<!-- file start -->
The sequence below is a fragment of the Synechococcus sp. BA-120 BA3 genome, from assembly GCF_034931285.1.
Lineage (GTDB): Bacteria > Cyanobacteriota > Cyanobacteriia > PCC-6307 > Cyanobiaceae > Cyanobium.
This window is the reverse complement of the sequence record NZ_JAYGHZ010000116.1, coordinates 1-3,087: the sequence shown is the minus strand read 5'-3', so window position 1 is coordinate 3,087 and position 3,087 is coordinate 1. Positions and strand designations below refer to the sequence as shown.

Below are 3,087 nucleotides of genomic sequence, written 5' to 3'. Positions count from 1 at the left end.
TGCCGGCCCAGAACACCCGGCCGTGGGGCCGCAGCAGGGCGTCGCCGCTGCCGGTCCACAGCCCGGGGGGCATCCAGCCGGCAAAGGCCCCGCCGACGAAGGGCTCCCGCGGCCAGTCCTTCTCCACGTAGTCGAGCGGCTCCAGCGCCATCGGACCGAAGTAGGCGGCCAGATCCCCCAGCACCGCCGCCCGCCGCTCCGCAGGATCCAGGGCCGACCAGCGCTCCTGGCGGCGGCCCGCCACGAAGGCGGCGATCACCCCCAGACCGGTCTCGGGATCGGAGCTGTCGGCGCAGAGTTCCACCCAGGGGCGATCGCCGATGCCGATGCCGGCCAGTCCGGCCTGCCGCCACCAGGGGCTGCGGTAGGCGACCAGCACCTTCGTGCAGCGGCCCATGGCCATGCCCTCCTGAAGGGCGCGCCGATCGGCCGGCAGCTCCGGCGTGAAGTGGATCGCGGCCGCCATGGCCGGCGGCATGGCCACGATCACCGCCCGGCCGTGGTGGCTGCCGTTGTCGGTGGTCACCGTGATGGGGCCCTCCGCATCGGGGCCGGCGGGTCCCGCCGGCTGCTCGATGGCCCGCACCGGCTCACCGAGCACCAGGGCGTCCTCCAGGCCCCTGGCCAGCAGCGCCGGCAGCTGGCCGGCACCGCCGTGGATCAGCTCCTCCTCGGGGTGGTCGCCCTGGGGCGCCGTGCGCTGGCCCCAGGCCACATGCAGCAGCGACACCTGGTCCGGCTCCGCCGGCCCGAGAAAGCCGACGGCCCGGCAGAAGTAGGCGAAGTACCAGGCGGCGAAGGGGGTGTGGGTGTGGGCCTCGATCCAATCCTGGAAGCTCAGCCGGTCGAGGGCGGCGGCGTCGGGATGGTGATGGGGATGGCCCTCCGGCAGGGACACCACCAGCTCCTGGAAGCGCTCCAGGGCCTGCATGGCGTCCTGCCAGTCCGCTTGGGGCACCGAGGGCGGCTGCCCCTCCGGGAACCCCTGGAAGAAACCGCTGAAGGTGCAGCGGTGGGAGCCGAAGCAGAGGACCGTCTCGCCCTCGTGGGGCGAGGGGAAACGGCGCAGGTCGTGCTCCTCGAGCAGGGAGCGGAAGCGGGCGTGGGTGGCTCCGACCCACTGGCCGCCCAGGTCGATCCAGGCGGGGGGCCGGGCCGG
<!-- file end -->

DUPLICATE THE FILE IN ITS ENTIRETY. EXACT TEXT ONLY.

The sequence below is a fragment of the Synechococcus sp. BA-120 BA3 genome, from assembly GCF_034931285.1.
Lineage (GTDB): Bacteria > Cyanobacteriota > Cyanobacteriia > PCC-6307 > Cyanobiaceae > Cyanobium.
This window is the reverse complement of the sequence record NZ_JAYGHZ010000116.1, coordinates 1-3,087: the sequence shown is the minus strand read 5'-3', so window position 1 is coordinate 3,087 and position 3,087 is coordinate 1. Positions and strand designations below refer to the sequence as shown.

Below are 3,087 nucleotides of genomic sequence, written 5' to 3'. Positions count from 1 at the left end.
TGCCGGCCCAGAACACCCGGCCGTGGGGCCGCAGCAGGGCGTCGCCGCTGCCGGTCCACAGCCCGGGGGGCATCCAGCCGGCAAAGGCCCCGCCGACGAAGGGCTCCCGCGGCCAGTCCTTCTCCACGTAGTCGAGCGGCTCCAGCGCCATCGGACCGAAGTAGGCGGCCAGATCCCCCAGCACCGCCGCCCGCCGCTCCGCAGGATCCAGGGCCGACCAGCGCTCCTGGCGGCGGCCCGCCACGAAGGCGGCGATCACCCCCAGACCGGTCTCGGGATCGGAGCTGTCGGCGCAGAGTTCCACCCAGGGGCGATCGCCGATGCCGATGCCGGCCAGTCCGGCCTGCCGCCACCAGGGGCTGCGGTAGGCGACCAGCACCTTCGTGCAGCGGCCCATGGCCATGCCCTCCTGAAGGGCGCGCCGATCGGCCGGCAGCTCCGGCGTGAAGTGGATCGCGGCCGCCATGGCCGGCGGCATGGCCACGATCACCGCCCGGCCGTGGTGGCTGCCGTTGTCGGTGGTCACCGTGATGGGGCCCTCCGCATCGGGGCCGGCGGGTCCCGCCGGCTGCTCGATGGCCCGCACCGGCTCACCGAGCACCAGGGCGTCCTCCAGGCCCCTGGCCAGCAGCGCCGGCAGCTGGCCGGCACCGCCGTGGATCAGCTCCTCCTCGGGGTGGTCGCCCTGGGGCGCCGTGCGCTGGCCCCAGGCCACATGCAGCAGCGACACCTGGTCCGGCTCCGCCGGCCCGAGAAAGCCGACGGCCCGGCAGAAGTAGGCGAAGTACCAGGCGGCGAAGGGGGTGTGGGTGTGGGCCTCGATCCAATCCTGGAAGCTCAGCCGGTCGAGGGCGGCGGCGTCGGGATGGTGATGGGGATGGCCCTCCGGCAGGGACACCACCAGCTCCTGGAAGCGCTCCAGGGCCTGCATGGCGTCCTGCCAGTCCGCTTGGGGCACCGAGGGCGGCTGCCCCTCCGGGAACCCCTGGAAGAAACCGCTGAAGGTGCAGCGGTGGGAGCCGAAGCAGAGGACCGTCTCGCCCTCGTGGGGCGAGGGGAAACGGCGCAGGTCGTGCTCCTCGAGCAGGGAGCGGAAGCGGGCGTGGGTGGCTCCGACCCACTGGCCGCCCAGGTCGATCCAGGCGGGGGGCCGGGCCGG